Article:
A switch from genomic priming, by the genome-specific portions of the primers to Tail priming by the Tag, is brought about by elevating the PCR annealing temperature. Switching is accomplished by designing the primers such that the Tm of the Tag annealed to its complementary sequence is higher than that of the genome-specific primed duplex. After at least two cycles of genomic priming, the complement of any Tag sequence is incorporated into the amplicon ends. After this has occurred the annealing temperature is raised and the temperature switch effected. The subsequent amplification is then driven entirely by the Tag primers. Tag-driven PCR is also favoured by incorporating the Tag primer at a higher concentration relative to the tailed genomic primer analogous to Tags as used in MVR-PCR (16).

Any product, including PDs, that may have formed during the early PCR cycles will have the complement of any Tag sequence incorporated into its ends. The single strands from these products therefore have complementary ends if the same Tail sequence is used with each primer. The annealing of the complementary ends of small products is preferred because of their high local concentration and this promotes the formation of ‘pan-handle’ structures that outcompetes the annealing of further Tag primers. The combination of low tailed genomic primer concentrations and the formation of ‘pan-handle’ structures suppresses PD formation. We have incorporated each of these aspects into a system for the routine elimination of PDs; Homo-Tag Assisted Non-Dimer System (HANDS) (Fig. 1).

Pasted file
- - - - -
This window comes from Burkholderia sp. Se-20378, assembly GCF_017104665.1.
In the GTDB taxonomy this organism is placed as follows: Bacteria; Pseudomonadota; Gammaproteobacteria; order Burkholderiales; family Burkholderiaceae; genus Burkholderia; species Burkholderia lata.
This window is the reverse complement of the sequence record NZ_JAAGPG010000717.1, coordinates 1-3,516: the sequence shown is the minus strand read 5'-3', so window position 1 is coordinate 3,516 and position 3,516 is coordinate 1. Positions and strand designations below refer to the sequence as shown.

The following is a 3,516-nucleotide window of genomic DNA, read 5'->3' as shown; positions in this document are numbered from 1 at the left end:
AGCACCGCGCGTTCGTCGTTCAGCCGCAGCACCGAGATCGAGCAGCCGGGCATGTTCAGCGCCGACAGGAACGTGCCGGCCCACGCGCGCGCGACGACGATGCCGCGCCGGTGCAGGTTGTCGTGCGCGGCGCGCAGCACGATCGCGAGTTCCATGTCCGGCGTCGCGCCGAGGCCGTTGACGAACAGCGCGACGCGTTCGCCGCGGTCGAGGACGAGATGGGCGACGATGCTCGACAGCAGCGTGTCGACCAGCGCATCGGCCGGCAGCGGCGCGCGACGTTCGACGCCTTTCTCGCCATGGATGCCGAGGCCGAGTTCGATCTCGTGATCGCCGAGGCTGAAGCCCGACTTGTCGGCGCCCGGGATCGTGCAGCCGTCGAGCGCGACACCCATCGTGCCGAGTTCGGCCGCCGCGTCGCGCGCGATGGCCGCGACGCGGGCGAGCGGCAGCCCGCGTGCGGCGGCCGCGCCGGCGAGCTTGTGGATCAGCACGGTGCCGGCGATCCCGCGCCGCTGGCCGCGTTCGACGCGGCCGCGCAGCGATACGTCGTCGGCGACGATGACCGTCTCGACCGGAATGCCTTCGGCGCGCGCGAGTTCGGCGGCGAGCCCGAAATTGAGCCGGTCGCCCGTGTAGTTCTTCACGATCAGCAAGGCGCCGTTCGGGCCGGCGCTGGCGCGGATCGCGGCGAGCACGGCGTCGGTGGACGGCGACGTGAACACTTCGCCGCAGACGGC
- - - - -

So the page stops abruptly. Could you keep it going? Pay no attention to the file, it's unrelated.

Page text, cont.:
Figure 1

HANDS scheme. (A) Amplification of desired amplicon; (B) the prevention of accumulation of PDs through Panhandle formation. Open boxes are Tail and Tag sequences; stippled boxes are newly synthesised sequences; filled boxes are genomic sequences. Arrow heads indicate the direction of DNA synthesis.

Figure 1

HANDS scheme. (A) Amplification of desired amplicon; (B) the prevention of accumulation of PDs through Panhandle formation. Open boxes are Tail and Tag sequences; stippled boxes are newly synthesised sequences; filled boxes are genomic sequences. Arrow heads indicate the direction of DNA synthesis.

Materials and Methods

Oligonucleotides

The nucleotide sequences of the synthetic oligonucleotides are shown in Table 1. Primers for the PD synthesis reactions comprise two groups and are aligned in Figure 2. An analysis of their homology was carried out using MegAlign, of DNAStar (Table 2).

Oligonucleotides S1 and S2 amplify across the multiple cloning site of pCRScript SK+ (Stratagene); oligonucleotides S3 and S4 are sequencing primers for pCRScript SK+ and are nested relative to S1 and S2.

Oligonucleotides G1 and G2 are designed to amplify a fragment of the human apolipoprotein B (Apo B) gene (17) oligonucleotides G1T1 and G2T1 are tailed equivalents of G1 and G2. Oligonucleotides H1T1, H2T1, I1T1, I2T1, J1T1 and J2T1 are three pairs of tailed ARMS (18) primers for the respective detection of the W1282X (19), G542X (20) and DF508 (21) cystic fibrosis (CF) mutations.

PD synthesis and cloning

PCR reaction mixes comprised 10 mM Tris-HCl, (pH 8.3) 1.2 mM MgCl2, 50 mM KCl, 0.01% gelatin, dNTPs (100 µM each) and 1 U DNA AmpliTaq polymerase (P. E. Applied Biosystems). Primers were 1 µM and reaction volumes were 50 µl. PCRs were performed using a Hybaid Omnigene cycler. Thermal cycling comprised 94°C, 2 min; 60°C, 2 min; 72°C, 2 min for 35 cycles followed by a final extension of 72°C for 10 min.

Separate PD aliquots (∼1 pmol) were combined with pCRScript SK+ (10 pg, Stratagene). Each vector/PD combination was purified using Geneclean III as directed by the manufacturer (BIO 101 Inc.) then eluted in water and ligated. Ligation aliquots were used to transform Escherichia coli NM522 and apparent insert positive clones were identified by blue/white screening using X-gal and IPTG.

Table 1

Oligonucleotides used in this study

Table 1

Oligonucleotides used in this study

Figure 2